A British teenager has become the first person in the world to have a drug-resistant bacterial infection treated by genetically engineered viruses. Isabelle Holdaway, 17, was given just a 1% chance of survival after a double lung transplant to treat her cystic fibrosis left her with an intractable bacterial infection that could not be treated with antibiotics. Her arms, legs and buttocks had numerous big, black, festering lesions where the bacteria were pushing up through her skin. She finally ended up in intensive care after her liver began to fail. Every previous patient in Isabelle’s situation died – some within a year, despite aggressive treatment. Desperate for a solution, Isabelle’s mother researched alternative treatments online and came across phage therapy. It’s not new; doctors have been using it for nearly a century, but its use has been eclipsed by antibiotics because they are much easier to use. Isabelle’s care team at Great Ormond Street Hospital contacted Prof Graham Hatfull at the Howard Hughes Medical Institute, in the US, who had the world's largest collection of phages (approximately 15,000). Hatfull and his team identified three potential phages that would be effective in tackling Isabelle’s bacterial infection and genetically modified two of them to make them more effective. Isabelle was injected with the cocktail of phages twice daily and they were also applied to the lesions on her skin. Within just six weeks, a liver scan showed that the infection had essentially disappeared. Phage therapy involves injecting bacteria-killing viruses into a patient’s body which track down, infect and ultimately kill bacteria. The phages hijack the bacterial cell and turn it into a phage factory until the viruses burst out of the bacteria killing it in the process. While Isabelle’s fatal infection has not been completely cured, it is under control and she is beginning to lead a normal life. She still has two infusions of phages every day and is currently waiting for a fourth phage to be added to the mix, which will hopefully clear the infection completely.
Children are more prone to catching colds than adults. In fact, kids get around six to eight colds a year – that’s twice as many as adults. But what are the best remedies for youngsters with a common cold? Well, according to a review of over-the-counter treatments published in The BMJ, there’s little evidence that any of them work, and some, like decongestants, could actually do more harm than good. That’s because decongestants and combination drugs that contain decongestants can cause drowsiness, headaches, insomnia and upset stomach. Furthermore, if they are given to children under the age of 2, they can cause serious complications such as convulsions and rapid heart rate. In reality, there is no cure for the common cold. While it can cause irritating and uncomfortable symptoms, including a sore throat, cough, congestion, sneezing and a raised temperature, after a week or so, they usually go away on their own. So what’s the answer? Saline nasal washes, says Dr Rahul Chodhari, consultant paediatrician and spokesman for the Royal College of Paediatrics and Child Health. They can be applied several times a day, with zero side effects, and help to clear mucus from the nasal cavity, reducing congestion. Dr Chodhari advises that cough syrups are not recommended for children because they stop them coughing up mucus and getting rid of it. Also, because antibiotics only work to combat bacterial infections, they do nothing to relieve colds.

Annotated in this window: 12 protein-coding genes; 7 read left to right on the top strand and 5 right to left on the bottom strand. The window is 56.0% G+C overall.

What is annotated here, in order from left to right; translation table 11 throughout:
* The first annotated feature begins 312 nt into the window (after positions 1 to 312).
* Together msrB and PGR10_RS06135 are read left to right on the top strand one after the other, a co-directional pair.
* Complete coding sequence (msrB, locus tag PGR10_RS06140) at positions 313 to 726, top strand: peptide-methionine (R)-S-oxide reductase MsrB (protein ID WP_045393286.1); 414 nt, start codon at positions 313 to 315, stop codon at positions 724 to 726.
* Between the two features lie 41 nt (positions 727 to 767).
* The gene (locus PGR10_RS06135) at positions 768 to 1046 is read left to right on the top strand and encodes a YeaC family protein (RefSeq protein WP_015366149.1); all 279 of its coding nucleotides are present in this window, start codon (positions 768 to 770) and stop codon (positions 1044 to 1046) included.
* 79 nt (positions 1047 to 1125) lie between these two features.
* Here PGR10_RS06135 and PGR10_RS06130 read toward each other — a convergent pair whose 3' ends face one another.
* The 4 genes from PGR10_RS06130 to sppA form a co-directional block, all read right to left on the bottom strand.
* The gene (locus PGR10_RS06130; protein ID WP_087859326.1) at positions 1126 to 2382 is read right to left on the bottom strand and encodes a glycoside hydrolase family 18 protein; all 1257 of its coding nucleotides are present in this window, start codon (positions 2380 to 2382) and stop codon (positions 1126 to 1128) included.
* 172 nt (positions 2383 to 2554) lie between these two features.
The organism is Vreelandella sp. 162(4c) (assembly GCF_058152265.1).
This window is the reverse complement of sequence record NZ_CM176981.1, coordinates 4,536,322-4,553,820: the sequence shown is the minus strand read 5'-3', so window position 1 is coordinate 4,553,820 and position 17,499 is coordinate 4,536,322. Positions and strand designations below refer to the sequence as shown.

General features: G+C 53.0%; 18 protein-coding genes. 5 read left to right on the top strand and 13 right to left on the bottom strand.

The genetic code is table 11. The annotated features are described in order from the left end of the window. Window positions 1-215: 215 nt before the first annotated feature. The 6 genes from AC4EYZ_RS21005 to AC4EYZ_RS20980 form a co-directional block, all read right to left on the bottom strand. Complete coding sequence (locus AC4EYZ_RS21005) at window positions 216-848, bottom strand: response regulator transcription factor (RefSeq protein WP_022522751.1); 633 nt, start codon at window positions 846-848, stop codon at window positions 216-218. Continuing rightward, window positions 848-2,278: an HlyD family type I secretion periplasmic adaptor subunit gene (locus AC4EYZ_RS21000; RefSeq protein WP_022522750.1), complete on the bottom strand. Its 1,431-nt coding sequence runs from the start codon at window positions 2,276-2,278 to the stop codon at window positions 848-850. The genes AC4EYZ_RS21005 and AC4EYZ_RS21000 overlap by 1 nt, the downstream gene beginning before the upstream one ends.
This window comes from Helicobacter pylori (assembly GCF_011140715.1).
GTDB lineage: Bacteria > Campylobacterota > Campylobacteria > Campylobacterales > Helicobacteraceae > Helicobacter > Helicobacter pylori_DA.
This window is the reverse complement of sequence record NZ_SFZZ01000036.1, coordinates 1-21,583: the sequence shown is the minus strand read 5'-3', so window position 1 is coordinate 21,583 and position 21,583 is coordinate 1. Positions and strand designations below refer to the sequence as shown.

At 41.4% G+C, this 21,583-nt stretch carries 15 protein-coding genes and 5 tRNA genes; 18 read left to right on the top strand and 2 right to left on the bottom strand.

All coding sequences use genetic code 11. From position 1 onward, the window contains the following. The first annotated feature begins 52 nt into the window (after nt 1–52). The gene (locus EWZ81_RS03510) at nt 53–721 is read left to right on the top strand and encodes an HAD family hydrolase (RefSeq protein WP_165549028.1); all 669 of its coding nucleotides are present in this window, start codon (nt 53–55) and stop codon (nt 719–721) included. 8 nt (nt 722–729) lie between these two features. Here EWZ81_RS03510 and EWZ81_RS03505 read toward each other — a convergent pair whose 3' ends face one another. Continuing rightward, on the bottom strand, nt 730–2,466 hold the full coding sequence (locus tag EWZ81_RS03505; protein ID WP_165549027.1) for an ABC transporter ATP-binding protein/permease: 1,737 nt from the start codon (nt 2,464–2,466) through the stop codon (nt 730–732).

New figures show that rates of tuberculosis (TB) in England are at their lowest level in 35 years, having fallen by a third in the last six years. According to data from Public Health England, tuberculosis rates have declined by 38% since 2012. In fact, there was a 9.3% decline in 2017 alone, highlighting how the country’s efforts to eradicate the disease are proving effective. Improved diagnosis, treatment and awareness are being credited for the decline. However, despite the fall, England still has one of the highest rates of TB in Western Europe, with 5,200 people affected in 2017. Dr Sarah Anderson, head of the National TB Office at Public Health England, said: "People often think that TB is a Victorian disease that is no longer a problem in England, but in fact it still affects over 5,000 people a year and there is still a lot to do until the target to eliminate TB is met.” TB is a bacterial infection that primarily affects a person’s lungs and it is spread through coughs and sneezes. But despite its infectious nature, it is actually quite difficult to catch. Nevertheless, it can be fatal if left untreated. Another issue is that TB is becoming resistant to some of the major drugs used to treat it, which is why the BCG vaccine that offers protection against TB is recommended for babies, children and adults alike who are at risk of catching the disease.